What does Amazon’s recent move mean for the travel industry?
A potentially positive disruptive force, another player set to erode hotel margins or the new best friend of the ‘indies’? Tell us what you think in the comments box below and you stand to win a free EyeforTravel conference pass in your city of choice
In what heralds another non-traditional player wading in for a slice of the pie, last week our friends at Skift learned that Amazon is poised to launch its own travel service. The move would allow users to book independent hotels and resorts at major cities at cost of 15% commission to hotels. According to ETC-Digital global travel sales will reach $830 billion by 2017, and this move by the world’s biggest online retailer is a clear indication that there is still everything to play for in travel distribution.
According to ETC-Digital global travel sales will reach $830 billion by 2017
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This week Tim Gunstone, EyeforTravel MD has been at Smart Travel Analytics, Europe: “With acquisitions by booking.com, such as the property management system Hotel Ninjas and digital marketing system Buuteeq, now bedding down and players like Amazon entering the fray, my view is that the whole hotel supply chain is about to change,” he says (more on Tim’s readings of the STA Amsterdam in the coming days!).
Ed Perry, Senior Director, Performance and Revenue Optimisation at WorldHotels agrees: “Indications that Amazon may enter the travel space have certainly led to increased dialogue about travel distribution and how the distribution landscape is evolving every year.”
In 2015, Perry also believes that hoteliers will feel less dependent on any particular channel and will have greater room to align themselves with specific partners that provide the greatest distribution value.
But will one of those partners be Amazon? With its massive online and increasingly loyal customer base, is it on course to become the next big disruptor in online travel?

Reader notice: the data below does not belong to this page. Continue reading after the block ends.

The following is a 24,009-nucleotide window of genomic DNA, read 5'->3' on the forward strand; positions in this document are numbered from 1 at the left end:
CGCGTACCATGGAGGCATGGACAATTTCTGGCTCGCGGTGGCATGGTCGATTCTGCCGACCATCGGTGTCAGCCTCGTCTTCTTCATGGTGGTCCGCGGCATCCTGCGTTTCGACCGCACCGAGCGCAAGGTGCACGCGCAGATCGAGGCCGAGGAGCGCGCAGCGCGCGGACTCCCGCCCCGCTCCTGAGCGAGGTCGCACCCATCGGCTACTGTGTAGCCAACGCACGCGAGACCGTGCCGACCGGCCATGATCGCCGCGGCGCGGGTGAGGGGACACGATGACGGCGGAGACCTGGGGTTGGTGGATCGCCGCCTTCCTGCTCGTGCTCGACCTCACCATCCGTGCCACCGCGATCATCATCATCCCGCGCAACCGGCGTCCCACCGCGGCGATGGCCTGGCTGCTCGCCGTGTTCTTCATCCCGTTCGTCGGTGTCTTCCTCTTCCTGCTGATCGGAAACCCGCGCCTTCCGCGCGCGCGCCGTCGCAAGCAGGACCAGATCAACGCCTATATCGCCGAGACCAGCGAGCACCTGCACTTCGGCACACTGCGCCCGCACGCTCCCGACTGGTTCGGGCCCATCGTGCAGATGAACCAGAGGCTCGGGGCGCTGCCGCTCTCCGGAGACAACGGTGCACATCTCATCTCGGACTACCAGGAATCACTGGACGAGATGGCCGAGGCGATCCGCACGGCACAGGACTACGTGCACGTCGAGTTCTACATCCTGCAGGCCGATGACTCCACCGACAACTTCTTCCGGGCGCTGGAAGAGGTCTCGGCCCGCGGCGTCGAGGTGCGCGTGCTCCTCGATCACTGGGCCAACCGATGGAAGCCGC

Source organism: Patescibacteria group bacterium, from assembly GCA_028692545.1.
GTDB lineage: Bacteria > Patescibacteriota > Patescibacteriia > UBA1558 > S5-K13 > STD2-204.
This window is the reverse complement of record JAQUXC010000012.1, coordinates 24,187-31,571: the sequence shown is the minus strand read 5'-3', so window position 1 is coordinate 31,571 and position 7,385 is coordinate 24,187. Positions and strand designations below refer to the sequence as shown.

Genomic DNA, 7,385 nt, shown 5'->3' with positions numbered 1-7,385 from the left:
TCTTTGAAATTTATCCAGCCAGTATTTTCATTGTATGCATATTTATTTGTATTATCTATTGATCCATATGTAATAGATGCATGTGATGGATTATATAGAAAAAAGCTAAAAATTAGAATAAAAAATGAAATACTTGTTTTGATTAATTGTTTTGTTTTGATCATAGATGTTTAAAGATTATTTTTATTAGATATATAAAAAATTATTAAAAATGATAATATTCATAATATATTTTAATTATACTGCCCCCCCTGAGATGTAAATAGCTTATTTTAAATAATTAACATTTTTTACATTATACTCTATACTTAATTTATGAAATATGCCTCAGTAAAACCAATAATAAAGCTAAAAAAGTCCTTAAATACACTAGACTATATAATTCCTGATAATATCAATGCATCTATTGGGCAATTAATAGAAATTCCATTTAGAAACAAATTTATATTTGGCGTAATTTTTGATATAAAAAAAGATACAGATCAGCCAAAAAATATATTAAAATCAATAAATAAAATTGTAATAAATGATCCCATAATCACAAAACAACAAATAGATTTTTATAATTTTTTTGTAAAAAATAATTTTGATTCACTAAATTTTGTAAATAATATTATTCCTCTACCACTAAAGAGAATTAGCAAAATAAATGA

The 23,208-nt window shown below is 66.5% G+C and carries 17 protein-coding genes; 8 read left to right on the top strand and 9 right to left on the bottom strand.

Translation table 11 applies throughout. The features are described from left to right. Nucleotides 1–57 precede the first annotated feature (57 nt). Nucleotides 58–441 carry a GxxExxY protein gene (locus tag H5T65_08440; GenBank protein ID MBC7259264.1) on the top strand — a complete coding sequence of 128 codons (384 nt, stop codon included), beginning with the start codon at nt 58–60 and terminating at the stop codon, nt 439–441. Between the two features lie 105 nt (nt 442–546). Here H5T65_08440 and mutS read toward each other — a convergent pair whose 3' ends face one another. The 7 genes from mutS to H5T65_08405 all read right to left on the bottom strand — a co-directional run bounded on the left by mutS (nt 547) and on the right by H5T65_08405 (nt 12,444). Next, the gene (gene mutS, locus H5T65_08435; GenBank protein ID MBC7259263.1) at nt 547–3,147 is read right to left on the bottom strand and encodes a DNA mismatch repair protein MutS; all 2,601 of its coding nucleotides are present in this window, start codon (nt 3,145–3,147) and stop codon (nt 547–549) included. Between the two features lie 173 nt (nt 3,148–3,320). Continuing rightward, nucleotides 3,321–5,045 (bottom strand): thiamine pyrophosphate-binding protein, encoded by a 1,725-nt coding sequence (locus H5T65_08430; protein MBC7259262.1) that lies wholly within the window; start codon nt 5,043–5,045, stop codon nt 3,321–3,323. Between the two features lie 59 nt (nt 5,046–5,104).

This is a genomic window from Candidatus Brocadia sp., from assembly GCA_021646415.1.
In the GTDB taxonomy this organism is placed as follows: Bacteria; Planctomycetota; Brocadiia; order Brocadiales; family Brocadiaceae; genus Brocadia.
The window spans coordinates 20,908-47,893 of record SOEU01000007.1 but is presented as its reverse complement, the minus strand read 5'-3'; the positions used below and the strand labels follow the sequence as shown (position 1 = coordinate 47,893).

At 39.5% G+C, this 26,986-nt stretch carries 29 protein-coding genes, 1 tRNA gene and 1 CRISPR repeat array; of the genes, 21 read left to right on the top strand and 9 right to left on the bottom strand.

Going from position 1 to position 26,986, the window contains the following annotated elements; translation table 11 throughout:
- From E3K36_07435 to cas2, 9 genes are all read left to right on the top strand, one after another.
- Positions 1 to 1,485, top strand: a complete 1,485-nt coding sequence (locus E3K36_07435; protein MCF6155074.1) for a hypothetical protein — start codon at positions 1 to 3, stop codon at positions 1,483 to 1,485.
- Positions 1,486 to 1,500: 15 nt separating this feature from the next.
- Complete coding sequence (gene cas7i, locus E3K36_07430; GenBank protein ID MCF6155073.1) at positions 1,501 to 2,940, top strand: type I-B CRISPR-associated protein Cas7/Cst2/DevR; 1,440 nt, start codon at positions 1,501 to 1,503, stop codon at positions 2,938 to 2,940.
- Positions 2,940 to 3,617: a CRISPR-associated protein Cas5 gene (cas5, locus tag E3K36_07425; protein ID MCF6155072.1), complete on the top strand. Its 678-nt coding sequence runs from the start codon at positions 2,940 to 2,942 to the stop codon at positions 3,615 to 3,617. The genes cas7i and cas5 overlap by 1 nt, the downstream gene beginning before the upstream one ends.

According to Skift, to date three independent hotels have signed up for the Amazon service and one more is considering it. Clearly there is a long way to go.
Amazon approached Viceroy, a boutique and luxury hotel management company, to participate in its new model a few months go. It seemed exciting, says Viceroy’s Jason Antony, Assistant Vice President, Digital Engagement, but the commission Amazon was asking for was similar to that of Groupon. “My discomfort [at the time] was again exclusive offers, which put our hotels out of parity with our travel partners and the high commission,” he says.
Although Antony is still not sure entirely sure how Amazon can pass savings on to customers, while making it easier to do business with hoteliers (something booking.com already does), he believes the online retailer does have the potential to be a disruptor. But only if, and this is a big if, they somehow lower the bar for hoteliers, in a similar way to how they have made shipping and fulfillment easier for retailers.
A view from somebody who isn’t an hotelier comes from Mattias Borg, chief executive of Guidepal, city guides handpicked by locals and friends. He believes that Amazon’s move shows what great potential there is for the travel. “Right now we are working closely with Amazon to get our apps out on their app store,” he says.
Amazon’s apparent focus on the ‘independents’ is certainly interesting and undoubtedly it has a captive audience so if it gets the model right it could be on to something. But what exactly?
What do you think? Will Amazon be the next big disruptor in travel distribution? Tell us in the comments box below for your chance to join us at an EyeforTravel event next year